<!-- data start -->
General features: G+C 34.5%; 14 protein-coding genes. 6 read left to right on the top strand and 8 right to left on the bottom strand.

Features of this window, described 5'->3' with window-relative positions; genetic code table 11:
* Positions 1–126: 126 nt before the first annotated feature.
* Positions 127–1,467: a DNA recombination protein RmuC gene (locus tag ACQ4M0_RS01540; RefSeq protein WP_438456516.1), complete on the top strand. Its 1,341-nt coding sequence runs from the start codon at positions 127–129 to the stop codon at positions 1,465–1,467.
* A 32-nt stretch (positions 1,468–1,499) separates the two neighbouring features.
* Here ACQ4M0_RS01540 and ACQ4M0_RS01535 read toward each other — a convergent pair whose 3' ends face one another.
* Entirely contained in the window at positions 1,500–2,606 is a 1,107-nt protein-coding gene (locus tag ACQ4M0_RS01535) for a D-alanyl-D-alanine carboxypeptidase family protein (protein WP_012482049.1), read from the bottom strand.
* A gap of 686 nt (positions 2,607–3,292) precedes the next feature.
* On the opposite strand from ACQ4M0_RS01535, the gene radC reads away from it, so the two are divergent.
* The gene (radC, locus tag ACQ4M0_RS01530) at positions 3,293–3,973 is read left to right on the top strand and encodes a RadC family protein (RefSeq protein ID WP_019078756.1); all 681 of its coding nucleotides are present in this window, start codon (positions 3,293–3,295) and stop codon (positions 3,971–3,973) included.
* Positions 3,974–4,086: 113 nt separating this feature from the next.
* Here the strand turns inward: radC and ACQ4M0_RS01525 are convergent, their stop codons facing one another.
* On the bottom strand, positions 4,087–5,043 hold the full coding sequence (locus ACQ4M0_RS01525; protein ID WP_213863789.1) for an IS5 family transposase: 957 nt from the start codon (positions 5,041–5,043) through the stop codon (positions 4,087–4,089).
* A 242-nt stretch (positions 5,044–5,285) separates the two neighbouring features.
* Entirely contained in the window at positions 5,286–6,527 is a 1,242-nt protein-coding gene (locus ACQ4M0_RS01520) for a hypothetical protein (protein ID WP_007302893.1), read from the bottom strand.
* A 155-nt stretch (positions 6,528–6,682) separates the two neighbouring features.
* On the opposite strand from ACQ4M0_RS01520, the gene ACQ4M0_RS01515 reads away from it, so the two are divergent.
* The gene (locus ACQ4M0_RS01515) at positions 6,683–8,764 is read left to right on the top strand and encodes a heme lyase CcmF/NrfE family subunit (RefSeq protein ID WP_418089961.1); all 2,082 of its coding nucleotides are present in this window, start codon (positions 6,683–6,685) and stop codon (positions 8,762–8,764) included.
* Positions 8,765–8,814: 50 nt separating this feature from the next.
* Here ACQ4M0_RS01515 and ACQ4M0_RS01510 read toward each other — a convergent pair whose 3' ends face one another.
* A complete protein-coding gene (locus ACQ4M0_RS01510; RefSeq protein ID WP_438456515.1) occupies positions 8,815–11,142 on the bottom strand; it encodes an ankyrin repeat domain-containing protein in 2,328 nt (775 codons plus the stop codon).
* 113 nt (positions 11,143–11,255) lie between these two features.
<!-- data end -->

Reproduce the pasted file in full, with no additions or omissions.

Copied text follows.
General features: G+C 34.5%; 14 protein-coding genes. 6 read left to right on the top strand and 8 right to left on the bottom strand.

Features of this window, described 5'->3' with window-relative positions; genetic code table 11:
* Positions 1–126: 126 nt before the first annotated feature.
* Positions 127–1,467: a DNA recombination protein RmuC gene (locus tag ACQ4M0_RS01540; RefSeq protein WP_438456516.1), complete on the top strand. Its 1,341-nt coding sequence runs from the start codon at positions 127–129 to the stop codon at positions 1,465–1,467.
* A 32-nt stretch (positions 1,468–1,499) separates the two neighbouring features.
* Here ACQ4M0_RS01540 and ACQ4M0_RS01535 read toward each other — a convergent pair whose 3' ends face one another.
* Entirely contained in the window at positions 1,500–2,606 is a 1,107-nt protein-coding gene (locus tag ACQ4M0_RS01535) for a D-alanyl-D-alanine carboxypeptidase family protein (protein WP_012482049.1), read from the bottom strand.
* A gap of 686 nt (positions 2,607–3,292) precedes the next feature.
* On the opposite strand from ACQ4M0_RS01535, the gene radC reads away from it, so the two are divergent.
* The gene (radC, locus tag ACQ4M0_RS01530) at positions 3,293–3,973 is read left to right on the top strand and encodes a RadC family protein (RefSeq protein ID WP_019078756.1); all 681 of its coding nucleotides are present in this window, start codon (positions 3,293–3,295) and stop codon (positions 3,971–3,973) included.
* Positions 3,974–4,086: 113 nt separating this feature from the next.
* Here the strand turns inward: radC and ACQ4M0_RS01525 are convergent, their stop codons facing one another.
* On the bottom strand, positions 4,087–5,043 hold the full coding sequence (locus ACQ4M0_RS01525; protein ID WP_213863789.1) for an IS5 family transposase: 957 nt from the start codon (positions 5,041–5,043) through the stop codon (positions 4,087–4,089).
* A 242-nt stretch (positions 5,044–5,285) separates the two neighbouring features.
* Entirely contained in the window at positions 5,286–6,527 is a 1,242-nt protein-coding gene (locus ACQ4M0_RS01520) for a hypothetical protein (protein ID WP_007302893.1), read from the bottom strand.
* A 155-nt stretch (positions 6,528–6,682) separates the two neighbouring features.
* On the opposite strand from ACQ4M0_RS01520, the gene ACQ4M0_RS01515 reads away from it, so the two are divergent.
* The gene (locus ACQ4M0_RS01515) at positions 6,683–8,764 is read left to right on the top strand and encodes a heme lyase CcmF/NrfE family subunit (RefSeq protein ID WP_418089961.1); all 2,082 of its coding nucleotides are present in this window, start codon (positions 6,683–6,685) and stop codon (positions 8,762–8,764) included.
* Positions 8,765–8,814: 50 nt separating this feature from the next.
* Here ACQ4M0_RS01515 and ACQ4M0_RS01510 read toward each other — a convergent pair whose 3' ends face one another.
* A complete protein-coding gene (locus ACQ4M0_RS01510; RefSeq protein ID WP_438456515.1) occupies positions 8,815–11,142 on the bottom strand; it encodes an ankyrin repeat domain-containing protein in 2,328 nt (775 codons plus the stop codon).
* 113 nt (positions 11,143–11,255) lie between these two features.